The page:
Is education ready for holograms and touch free interaction?

What ideas do you have for using holograms in education? How could you use hand tracking to interact with a screen or virtual environment?  We have been exploring some emerging technologies and plan to bring some examples along to conferences over the next year.  We’d like to hear what you think.

What are the challenges?

In 2018 Imperial College Business School delivered a lecture via hologram as part of a Women in Tech event. The use of 3D models in education is also not new. They have been used in computer simulations and dropped into virtual reality applications for some time. As with many innovations in technology there are challenges to wide scale adoption.

The ability to bring a hologram into a classroom can bring some of the benefits of immersive reality into the learning experience, without the need for headsets. Especially if it was combined with an immersive room see this example from Igloo Vision.

As well as the physical, there are challenges  around the creation and portability of content, and the cost of the technology.

There has been some standardisation in the market that will help adoption and re-use of 3D images and models. Kathryn Woodhead, Subject specialist in Jisc recently looked at Immersive technologies and sustainability and highlighted a need for reusable content that can be stored, shared between platforms, and re-purposed.

The retail, entertainment and gaming markets are driving innovation, bringing prices down and this will always bring more opportunities for education. Read more about How immersive technology is reinventing the in-store customer experience a blog post from Saurabh Gupta the Vice President of OOH and Retail for Ultraleap.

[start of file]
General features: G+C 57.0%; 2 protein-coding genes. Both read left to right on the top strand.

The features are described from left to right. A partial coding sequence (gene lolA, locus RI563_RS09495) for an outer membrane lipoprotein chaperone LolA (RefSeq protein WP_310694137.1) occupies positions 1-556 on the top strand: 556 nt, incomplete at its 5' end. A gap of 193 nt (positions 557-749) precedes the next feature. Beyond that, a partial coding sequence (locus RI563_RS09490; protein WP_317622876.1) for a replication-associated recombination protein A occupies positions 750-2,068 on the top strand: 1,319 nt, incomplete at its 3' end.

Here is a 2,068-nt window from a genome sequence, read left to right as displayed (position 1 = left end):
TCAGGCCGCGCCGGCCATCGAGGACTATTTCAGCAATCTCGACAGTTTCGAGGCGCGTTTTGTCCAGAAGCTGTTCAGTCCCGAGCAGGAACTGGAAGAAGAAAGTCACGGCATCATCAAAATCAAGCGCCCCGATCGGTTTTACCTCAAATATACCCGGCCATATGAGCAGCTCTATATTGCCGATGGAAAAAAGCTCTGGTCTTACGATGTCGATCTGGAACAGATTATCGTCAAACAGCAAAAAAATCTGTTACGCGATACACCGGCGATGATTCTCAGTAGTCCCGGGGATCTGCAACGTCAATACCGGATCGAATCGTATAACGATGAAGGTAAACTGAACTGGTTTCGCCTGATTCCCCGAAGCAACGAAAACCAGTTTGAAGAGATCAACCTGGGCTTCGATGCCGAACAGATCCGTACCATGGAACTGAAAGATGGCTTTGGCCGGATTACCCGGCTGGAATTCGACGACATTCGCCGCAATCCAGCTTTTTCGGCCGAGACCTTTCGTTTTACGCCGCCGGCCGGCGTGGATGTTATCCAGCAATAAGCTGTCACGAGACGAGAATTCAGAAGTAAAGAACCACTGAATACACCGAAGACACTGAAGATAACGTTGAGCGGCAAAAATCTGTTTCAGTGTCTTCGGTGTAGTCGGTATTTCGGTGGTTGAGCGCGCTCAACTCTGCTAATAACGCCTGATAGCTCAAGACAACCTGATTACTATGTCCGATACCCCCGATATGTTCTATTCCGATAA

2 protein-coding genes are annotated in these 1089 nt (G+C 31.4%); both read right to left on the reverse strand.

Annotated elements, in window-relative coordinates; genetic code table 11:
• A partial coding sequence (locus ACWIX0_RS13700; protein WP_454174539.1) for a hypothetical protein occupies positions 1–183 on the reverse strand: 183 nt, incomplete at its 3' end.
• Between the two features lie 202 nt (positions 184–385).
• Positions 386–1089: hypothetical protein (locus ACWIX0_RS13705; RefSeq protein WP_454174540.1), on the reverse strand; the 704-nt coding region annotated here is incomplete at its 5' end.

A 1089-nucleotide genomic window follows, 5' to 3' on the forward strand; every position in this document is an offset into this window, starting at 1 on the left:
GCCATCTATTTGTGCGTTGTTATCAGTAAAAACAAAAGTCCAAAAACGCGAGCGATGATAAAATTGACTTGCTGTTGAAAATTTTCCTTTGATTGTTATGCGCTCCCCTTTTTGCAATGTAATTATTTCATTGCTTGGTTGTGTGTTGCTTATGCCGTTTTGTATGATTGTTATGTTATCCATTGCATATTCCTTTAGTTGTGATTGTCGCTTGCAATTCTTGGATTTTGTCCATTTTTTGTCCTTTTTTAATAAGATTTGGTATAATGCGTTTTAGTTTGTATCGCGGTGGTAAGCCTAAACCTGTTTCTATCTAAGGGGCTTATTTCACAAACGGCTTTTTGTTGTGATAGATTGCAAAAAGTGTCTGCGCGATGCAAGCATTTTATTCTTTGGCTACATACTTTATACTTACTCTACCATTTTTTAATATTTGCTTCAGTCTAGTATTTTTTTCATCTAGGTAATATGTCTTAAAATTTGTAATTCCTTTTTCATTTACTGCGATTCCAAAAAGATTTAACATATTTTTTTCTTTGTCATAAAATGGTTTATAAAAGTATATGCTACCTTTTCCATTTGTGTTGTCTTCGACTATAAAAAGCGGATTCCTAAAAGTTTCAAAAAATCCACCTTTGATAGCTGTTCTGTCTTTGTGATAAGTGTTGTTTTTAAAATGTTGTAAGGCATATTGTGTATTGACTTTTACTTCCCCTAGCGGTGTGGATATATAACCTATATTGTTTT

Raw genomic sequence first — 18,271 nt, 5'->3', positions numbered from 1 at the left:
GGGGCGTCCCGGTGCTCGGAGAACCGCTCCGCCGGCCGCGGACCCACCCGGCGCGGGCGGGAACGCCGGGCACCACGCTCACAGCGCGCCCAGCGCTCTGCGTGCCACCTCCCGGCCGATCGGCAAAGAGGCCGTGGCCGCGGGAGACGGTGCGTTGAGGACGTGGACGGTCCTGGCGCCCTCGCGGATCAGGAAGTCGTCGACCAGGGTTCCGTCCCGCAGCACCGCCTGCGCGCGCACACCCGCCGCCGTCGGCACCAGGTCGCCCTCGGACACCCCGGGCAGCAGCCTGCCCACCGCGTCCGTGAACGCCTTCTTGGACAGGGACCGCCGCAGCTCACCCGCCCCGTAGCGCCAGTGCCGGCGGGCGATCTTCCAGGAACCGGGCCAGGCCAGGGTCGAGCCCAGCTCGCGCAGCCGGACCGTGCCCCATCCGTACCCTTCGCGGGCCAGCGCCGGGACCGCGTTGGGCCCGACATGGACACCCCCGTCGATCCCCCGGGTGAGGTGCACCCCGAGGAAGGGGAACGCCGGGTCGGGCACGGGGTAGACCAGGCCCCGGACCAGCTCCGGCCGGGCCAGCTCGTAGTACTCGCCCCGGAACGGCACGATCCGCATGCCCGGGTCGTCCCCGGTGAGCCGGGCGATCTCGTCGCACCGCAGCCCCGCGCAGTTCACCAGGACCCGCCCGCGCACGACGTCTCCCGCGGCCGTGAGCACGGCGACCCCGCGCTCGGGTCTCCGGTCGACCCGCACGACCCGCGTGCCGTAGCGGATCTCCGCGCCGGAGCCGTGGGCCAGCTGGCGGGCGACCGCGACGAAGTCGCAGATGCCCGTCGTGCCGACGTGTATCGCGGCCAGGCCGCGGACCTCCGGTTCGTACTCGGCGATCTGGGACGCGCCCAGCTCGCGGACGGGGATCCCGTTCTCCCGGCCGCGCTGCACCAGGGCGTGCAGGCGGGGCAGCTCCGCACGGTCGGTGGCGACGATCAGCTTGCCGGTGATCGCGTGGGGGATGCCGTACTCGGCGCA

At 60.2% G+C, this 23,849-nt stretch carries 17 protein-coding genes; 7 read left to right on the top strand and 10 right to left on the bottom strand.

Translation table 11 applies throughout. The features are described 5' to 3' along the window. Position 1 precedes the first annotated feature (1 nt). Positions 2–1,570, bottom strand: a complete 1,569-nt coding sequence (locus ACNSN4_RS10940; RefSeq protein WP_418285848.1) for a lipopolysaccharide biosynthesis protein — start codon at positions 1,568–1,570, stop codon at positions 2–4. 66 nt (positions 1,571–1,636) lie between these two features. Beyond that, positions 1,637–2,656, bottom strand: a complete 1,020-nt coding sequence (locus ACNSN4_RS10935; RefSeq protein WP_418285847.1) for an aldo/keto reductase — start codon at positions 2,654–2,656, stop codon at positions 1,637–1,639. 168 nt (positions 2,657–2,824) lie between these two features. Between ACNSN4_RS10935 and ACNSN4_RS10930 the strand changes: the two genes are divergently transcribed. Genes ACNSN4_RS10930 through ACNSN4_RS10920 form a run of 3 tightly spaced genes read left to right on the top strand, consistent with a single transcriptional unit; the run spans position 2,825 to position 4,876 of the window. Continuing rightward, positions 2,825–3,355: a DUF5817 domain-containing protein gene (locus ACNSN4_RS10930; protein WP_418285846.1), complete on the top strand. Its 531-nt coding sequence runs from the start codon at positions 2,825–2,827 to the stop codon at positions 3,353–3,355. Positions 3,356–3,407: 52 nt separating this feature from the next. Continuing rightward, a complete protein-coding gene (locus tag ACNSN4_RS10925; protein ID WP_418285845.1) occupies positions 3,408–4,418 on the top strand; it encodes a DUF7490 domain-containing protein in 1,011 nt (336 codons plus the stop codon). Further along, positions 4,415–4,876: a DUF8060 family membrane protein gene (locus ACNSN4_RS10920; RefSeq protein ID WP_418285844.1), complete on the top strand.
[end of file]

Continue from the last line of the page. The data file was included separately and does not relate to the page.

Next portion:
Holograms and Hand Tracking

The Proto-M

We have been looking at a 3D display technology from Proto, called the Proto M, a tabletop spatial computing platform, that allows immersive education without the need for headsets. This means it can be used with a group of learners. It consists of a transparent screen with a light box that gives the appearance of a 3D image.

A jet engine image in the Proto M
Jet engine in Proto M (Image Source: Peter Kent, Jisc)
Proto M showing a covid image
Proto M showing covid virus (Image Source: Peter Kent Jisc)

Here are some exciting ways holograms are being used in education, along with innovative ideas for the future:

Remote Lectures and Virtual Classrooms: Delivering a live or recorded presentation (using the larger ‘Epic’ version of the Proto technology) with 3D visuals, bringing subjects to life in an immersive way. See also this example from Harvard University and Deft University have been exploring using holographic projection to deliver lectures simultaneously across multiple sites. It is hoped it will maintain student engagement whilst also reducing the travel and carbon costs.

Medical Education: University of Central Florida – Healthcare Holograms that revolutionise medical education by allowing students to interact with real-life cases in a controlled and safe environment.

Immersive 3D Learning: Displaying interactive 3D models, exploring a three-dimensional representation of complex structures, biological organisms, or historical artifacts. Proto M Promo Video

Touchless Interactions: Using voice commands for hands-free control. Peripherals like LeapMotion motion controller could be integrated with the Proto M to enable touchless interactions.